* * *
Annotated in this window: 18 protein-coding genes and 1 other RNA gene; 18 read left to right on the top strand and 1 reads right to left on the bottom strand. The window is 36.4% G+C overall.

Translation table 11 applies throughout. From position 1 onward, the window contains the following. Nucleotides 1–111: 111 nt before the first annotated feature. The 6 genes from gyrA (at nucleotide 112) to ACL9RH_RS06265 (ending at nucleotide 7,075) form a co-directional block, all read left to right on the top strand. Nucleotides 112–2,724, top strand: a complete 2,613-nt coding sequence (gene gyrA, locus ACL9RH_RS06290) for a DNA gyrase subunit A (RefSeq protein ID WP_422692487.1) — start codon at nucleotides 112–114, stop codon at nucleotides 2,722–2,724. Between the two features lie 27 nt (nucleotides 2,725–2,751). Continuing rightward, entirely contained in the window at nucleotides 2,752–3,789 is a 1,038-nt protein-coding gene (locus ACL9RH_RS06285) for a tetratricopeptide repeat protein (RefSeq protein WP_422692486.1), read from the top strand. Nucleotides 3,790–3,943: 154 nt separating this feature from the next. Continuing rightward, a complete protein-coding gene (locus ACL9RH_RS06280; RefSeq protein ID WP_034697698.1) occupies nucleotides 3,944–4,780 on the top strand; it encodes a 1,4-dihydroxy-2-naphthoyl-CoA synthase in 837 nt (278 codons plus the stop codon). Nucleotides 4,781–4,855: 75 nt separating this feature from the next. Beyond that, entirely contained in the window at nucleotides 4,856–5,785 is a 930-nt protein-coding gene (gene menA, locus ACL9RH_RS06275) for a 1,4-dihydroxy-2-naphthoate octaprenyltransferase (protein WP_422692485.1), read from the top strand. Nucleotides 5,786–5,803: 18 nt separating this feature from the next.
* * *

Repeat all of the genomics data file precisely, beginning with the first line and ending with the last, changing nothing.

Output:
Annotated in this window: 18 protein-coding genes and 1 other RNA gene; 18 read left to right on the top strand and 1 reads right to left on the bottom strand. The window is 36.4% G+C overall.

Translation table 11 applies throughout. From position 1 onward, the window contains the following. Nucleotides 1–111: 111 nt before the first annotated feature. The 6 genes from gyrA (at nucleotide 112) to ACL9RH_RS06265 (ending at nucleotide 7,075) form a co-directional block, all read left to right on the top strand. Nucleotides 112–2,724, top strand: a complete 2,613-nt coding sequence (gene gyrA, locus ACL9RH_RS06290) for a DNA gyrase subunit A (RefSeq protein ID WP_422692487.1) — start codon at nucleotides 112–114, stop codon at nucleotides 2,722–2,724. Between the two features lie 27 nt (nucleotides 2,725–2,751). Continuing rightward, entirely contained in the window at nucleotides 2,752–3,789 is a 1,038-nt protein-coding gene (locus ACL9RH_RS06285) for a tetratricopeptide repeat protein (RefSeq protein WP_422692486.1), read from the top strand. Nucleotides 3,790–3,943: 154 nt separating this feature from the next. Continuing rightward, a complete protein-coding gene (locus ACL9RH_RS06280; RefSeq protein ID WP_034697698.1) occupies nucleotides 3,944–4,780 on the top strand; it encodes a 1,4-dihydroxy-2-naphthoyl-CoA synthase in 837 nt (278 codons plus the stop codon). Nucleotides 4,781–4,855: 75 nt separating this feature from the next. Beyond that, entirely contained in the window at nucleotides 4,856–5,785 is a 930-nt protein-coding gene (gene menA, locus ACL9RH_RS06275) for a 1,4-dihydroxy-2-naphthoate octaprenyltransferase (protein WP_422692485.1), read from the top strand. Nucleotides 5,786–5,803: 18 nt separating this feature from the next.